A new survey from Gallup finds residents of Illinois have the least trust in their state government, with just 28% of residents having even a fair amount of trust in the Illinois government to “handle” the state’s problems.
Illinois, in fact, is almost in a league of its own on the question. In the next two states with the least amount of trust in government, Rhode Island and Maine, 40% of residents reported they had at least a “fair amount” of trust in their state government.
This result is perhaps unsurprising, considering that the last two governors in the state have gone to jail. Illinois also has the worst bond rating of any state in the country and faces annual struggles to balance its budget. Three years ago, the state passed a very large, temporary income tax hike. This year, Governor Democrat Pat Quinn is campaigning to make the tax permanent.
The distrust of state government in Illinois runs very deep. More than one-third of residents, 35%, report they have “no trust” in the ability of the government to manage its affairs. This rate is almost double the rate reported by residents of Rhode Island, the runner-up for the dubious title.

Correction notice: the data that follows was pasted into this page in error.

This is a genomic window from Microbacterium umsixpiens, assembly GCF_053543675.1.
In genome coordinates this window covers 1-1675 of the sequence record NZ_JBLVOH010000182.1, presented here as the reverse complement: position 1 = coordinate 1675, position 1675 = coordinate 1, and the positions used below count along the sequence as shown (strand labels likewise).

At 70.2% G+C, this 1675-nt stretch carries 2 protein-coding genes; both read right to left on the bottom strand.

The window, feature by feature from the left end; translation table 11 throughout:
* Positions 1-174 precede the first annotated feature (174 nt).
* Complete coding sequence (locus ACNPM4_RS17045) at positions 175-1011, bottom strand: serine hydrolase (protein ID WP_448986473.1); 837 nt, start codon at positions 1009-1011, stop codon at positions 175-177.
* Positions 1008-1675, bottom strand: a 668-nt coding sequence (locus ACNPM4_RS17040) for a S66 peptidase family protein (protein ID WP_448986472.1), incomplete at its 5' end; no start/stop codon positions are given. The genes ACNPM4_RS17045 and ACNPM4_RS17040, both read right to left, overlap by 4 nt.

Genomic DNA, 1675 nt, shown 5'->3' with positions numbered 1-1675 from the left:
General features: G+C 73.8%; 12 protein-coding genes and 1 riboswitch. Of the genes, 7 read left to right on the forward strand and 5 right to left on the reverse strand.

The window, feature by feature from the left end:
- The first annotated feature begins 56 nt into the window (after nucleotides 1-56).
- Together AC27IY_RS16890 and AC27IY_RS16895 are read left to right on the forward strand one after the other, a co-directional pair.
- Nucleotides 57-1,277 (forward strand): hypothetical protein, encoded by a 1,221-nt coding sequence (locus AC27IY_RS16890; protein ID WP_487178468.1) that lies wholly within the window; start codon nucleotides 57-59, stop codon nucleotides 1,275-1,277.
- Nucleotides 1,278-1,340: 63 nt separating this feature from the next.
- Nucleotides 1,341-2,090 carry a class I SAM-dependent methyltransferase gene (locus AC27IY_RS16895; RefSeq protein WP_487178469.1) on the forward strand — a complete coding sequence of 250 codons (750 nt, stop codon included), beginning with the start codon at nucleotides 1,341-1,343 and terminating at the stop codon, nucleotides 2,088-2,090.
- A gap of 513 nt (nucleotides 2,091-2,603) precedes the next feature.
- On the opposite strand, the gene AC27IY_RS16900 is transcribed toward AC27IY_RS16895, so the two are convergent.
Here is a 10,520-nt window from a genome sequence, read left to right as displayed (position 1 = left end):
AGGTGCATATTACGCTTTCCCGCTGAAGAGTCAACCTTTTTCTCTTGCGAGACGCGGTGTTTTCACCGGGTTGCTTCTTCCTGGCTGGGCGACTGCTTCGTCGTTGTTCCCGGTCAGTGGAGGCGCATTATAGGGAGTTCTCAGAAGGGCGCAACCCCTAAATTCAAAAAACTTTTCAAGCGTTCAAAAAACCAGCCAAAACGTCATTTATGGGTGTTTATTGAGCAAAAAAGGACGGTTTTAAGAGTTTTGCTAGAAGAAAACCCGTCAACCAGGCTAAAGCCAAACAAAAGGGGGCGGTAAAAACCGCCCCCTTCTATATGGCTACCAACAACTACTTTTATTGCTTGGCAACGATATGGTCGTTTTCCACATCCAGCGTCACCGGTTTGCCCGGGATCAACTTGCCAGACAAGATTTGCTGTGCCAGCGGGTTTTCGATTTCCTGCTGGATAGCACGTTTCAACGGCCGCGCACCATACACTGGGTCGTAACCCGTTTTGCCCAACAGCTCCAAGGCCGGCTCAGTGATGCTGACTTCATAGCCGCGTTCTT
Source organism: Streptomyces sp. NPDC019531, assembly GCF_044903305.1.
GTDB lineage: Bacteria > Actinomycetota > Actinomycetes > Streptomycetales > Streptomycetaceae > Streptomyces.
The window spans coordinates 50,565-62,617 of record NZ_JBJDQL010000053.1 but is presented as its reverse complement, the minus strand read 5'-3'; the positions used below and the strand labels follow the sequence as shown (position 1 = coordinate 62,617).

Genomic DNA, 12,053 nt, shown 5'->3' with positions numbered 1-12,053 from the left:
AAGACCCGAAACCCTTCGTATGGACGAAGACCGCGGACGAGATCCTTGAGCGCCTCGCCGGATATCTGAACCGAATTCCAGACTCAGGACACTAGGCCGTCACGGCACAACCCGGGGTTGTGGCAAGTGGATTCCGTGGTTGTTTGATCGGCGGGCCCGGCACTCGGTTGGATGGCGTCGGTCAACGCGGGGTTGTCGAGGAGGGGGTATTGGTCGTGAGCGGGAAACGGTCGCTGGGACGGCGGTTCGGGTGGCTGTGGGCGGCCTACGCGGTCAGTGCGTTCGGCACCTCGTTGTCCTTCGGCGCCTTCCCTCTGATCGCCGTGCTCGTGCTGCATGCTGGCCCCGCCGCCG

The 50-state average of the number of residents who have a “great deal” or “fair” amount of trust in their state governments is 58%. Population seems to be a factor in whether residents “trust” their government:
In general, trust is lower in more populous states than in less populous states. The 10 most populous states and 10 least populous states differ by 11 percentage points in state government trust, with the middle population states in between. Larger states have larger economies and more citizens needing services, and often more diverse populations, so they may be more challenging to govern than smaller states.
This isn’t a hard rule, though. In Texas, the second most popular state, 72% of residents trust their state government. In California, just 49% of residents trust their state government.